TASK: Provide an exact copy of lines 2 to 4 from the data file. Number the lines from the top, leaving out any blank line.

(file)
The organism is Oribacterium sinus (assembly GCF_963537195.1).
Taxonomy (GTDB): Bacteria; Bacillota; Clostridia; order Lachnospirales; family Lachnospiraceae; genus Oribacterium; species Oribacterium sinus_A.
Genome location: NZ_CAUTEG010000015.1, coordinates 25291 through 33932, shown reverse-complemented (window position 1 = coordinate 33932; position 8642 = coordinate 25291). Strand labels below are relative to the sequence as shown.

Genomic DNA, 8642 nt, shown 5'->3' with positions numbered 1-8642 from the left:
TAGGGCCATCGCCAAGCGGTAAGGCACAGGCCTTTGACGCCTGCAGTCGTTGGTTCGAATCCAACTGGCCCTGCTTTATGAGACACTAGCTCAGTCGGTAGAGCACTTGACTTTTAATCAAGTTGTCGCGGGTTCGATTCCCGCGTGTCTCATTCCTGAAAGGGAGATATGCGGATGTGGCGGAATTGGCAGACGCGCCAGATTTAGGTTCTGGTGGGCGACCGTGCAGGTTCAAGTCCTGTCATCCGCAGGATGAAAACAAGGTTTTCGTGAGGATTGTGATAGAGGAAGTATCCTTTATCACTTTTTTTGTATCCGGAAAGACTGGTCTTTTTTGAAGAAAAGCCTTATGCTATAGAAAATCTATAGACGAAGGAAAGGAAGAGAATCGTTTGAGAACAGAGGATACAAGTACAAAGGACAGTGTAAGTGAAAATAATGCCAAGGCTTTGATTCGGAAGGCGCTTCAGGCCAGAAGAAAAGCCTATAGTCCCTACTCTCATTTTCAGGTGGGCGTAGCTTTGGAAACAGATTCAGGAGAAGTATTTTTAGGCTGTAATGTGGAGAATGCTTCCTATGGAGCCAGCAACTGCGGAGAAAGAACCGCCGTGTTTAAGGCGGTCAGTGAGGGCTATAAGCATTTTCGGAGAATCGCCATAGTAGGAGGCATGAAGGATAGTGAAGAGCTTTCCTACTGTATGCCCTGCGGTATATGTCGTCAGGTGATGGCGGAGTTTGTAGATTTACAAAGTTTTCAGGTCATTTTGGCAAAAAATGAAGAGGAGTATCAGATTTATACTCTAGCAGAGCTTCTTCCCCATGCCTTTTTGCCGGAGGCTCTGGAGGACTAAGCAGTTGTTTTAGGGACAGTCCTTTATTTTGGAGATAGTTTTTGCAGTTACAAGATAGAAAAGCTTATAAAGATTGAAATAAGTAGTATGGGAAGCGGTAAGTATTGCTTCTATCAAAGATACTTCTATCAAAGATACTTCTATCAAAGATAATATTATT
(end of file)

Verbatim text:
Taxonomy (GTDB): Bacteria; Bacillota; Clostridia; order Lachnospirales; family Lachnospiraceae; genus Oribacterium; species Oribacterium sinus_A.
Genome location: NZ_CAUTEG010000015.1, coordinates 25291 through 33932, shown reverse-complemented (window position 1 = coordinate 33932; position 8642 = coordinate 25291). Strand labels below are relative to the sequence as shown.

Genomic DNA, 8642 nt, shown 5'->3' with positions numbered 1-8642 from the left: